Mat Sorensen: Yeah, the contribution. You’re fine. You’re going to have you must have a well, if you’re fifty-eight and barely starting a Roth. Yeah. You’re going to have a five-year rule still getting well. Now let me let me back up.

 Mark Kohler: Yeah. See the opening to the commercials are different aren’t they.

 Mat Sorensen: Yeah. And that’s why it’s there are two five year rules, there’s a five year Roth conversion rule that is five years from the time you convert so you can take it out without penalty. OK, now you got to hit fifty nine and a half too to gat the earnings out without no penalty. There’s a five year contribution rule that says you must have an IRA in existence for five years before you can pull the contributions out. Where they’re so let’s say you’re 58, you’re going have to wait till your in you’ve never had a Roth IRA before. You start at 58. You’re going to have to wait till you’re sixty three to pull the money out without tax or penalty. You can always take the contribution amount out. Let’s say you put in six grand, but the earnings will you’ll have to wait till five years hits.

 Mark Kohler: Now I’m learning something here. This is really, really good. So I want to ask because that’s the book on this. And he said, Didn’t you read my book? And I said, Well, yeah, but I know I’m halfway through. Yeah.

 Mat Sorensen: I mean, what a lot.

 Mark Kohler: Ok, what happens if I opened the Roth account when I’m 54 and I only put it 100 bucks and then I put seven thousand dollars in what? I’m 58. Do I have to wait for the day I opened it or the day I contributed?

 Mat Sorensen: So for the first five year rule, not the conversion rule, that just the five year contribution when you made your first contribution to the Roth IRA five years. So that hundred bucks you put in started the clock. OK, you’re done. You don’t need to worry about you. That’s the only time period you look at.

 Mark Kohler: Ok, so any more money

Mat Sorensen: Conversions, you’ve got to look at everyone and wait five years. OK, look

 Mark Kohler: Man, your stud Mat. I will point out for those watching on YouTube, I am wearing a tie today. Mat Sorensen looks like crap. This is much like Geena Davis telling Tom Hanks in the movie A League of their own, just gosh you look like crap, she said. But Tom Hanks is like, you’re going to win the Davis Cup. I’d love that scene. He said, we’re going to win when you tell pissy. OK, now here’s one of my points I wanted to make. OK, OK. When you want to start converting now, we’re going to get to the again, the chunking to the income levels is going to. That’s the grand finale here. But if you want to convert, here’s another rule you got to think about. You have to convert traditional IRA money first before you can do a back door Roth See some people are like, well, I want to put money in a Roth at any income level. You said I could do it. Yeah, but you got to convert all of your traditional money first to Roth. Oh, OK. Which is not a bad thing. I mean, the goal is to get as much Roth as we can, but you can’t do the back door Roth contribution in conversion until you convert everything else. Now, did I say that right? Mat.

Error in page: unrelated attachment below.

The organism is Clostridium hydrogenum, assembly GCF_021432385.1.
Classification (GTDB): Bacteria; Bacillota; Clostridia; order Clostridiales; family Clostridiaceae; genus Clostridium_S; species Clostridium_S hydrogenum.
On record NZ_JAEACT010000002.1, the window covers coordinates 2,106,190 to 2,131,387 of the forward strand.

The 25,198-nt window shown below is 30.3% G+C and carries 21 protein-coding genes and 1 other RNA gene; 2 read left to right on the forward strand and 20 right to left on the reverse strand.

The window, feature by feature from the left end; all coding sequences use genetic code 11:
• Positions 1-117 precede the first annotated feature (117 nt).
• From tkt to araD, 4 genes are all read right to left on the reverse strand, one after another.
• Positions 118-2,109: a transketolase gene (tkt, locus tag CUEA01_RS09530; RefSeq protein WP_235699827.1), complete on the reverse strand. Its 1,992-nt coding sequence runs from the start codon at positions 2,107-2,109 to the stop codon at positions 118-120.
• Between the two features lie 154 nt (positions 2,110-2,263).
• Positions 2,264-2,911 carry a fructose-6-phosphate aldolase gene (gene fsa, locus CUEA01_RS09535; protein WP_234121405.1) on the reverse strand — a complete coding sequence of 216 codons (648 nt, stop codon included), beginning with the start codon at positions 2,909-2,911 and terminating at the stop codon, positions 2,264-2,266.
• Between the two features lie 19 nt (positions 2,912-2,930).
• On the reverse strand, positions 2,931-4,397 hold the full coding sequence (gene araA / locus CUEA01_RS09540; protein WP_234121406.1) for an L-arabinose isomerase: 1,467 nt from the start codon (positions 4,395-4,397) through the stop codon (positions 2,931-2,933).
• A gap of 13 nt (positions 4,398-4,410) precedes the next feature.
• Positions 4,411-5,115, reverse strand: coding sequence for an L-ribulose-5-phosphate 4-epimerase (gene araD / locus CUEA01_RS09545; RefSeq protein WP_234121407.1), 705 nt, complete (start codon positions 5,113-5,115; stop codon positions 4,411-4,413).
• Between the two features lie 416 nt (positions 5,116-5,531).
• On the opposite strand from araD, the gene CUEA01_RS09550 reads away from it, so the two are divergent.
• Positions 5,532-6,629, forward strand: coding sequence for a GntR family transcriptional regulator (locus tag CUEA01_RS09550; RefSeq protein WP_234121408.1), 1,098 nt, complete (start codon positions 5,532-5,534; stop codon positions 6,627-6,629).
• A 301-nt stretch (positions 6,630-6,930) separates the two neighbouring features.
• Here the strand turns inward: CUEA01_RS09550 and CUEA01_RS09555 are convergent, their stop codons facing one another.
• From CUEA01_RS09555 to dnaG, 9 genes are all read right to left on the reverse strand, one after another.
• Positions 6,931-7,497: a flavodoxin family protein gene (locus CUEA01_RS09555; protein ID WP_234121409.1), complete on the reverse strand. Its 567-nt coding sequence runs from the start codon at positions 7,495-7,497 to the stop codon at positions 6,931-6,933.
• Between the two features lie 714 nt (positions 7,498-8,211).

Mat Sorensen: Yeah, for IRAs, for treacheries. Now you have traditional 401ks and stuff or employer plans. And that’s cool. You can still do a back for a Roth contribution. But just you know, this is only for people that want to do a backdoor Roth. In addition to this is you make sure you do the conversion part first of your traditional IRAs.

 Mark Kohler: Ok, but here’s the loophole. And I had a call with a client two days ago on this. I was pretty excited about it, is that the client was already on it. He was like, I read Mat book. I listen to your podcast. I got it. I go, What are you doing? He goes, I’m moving my traditional IRA into my 401k at work because I’m going to roll it to traditional into the 401k so I could do the backdoor Roth individually. And then I could go back and convert. Inside my 401k to Roth, whatever the heck I want, because once you turn those IRA money, that IRA money traditional into a 401k traditional, the rule of converting first is out the window you don’t have to worry about it. So that’s the real tricky part if some of you have access to a 401K move that over to the 401K, hopefully you could self-direct it there and then do your back door right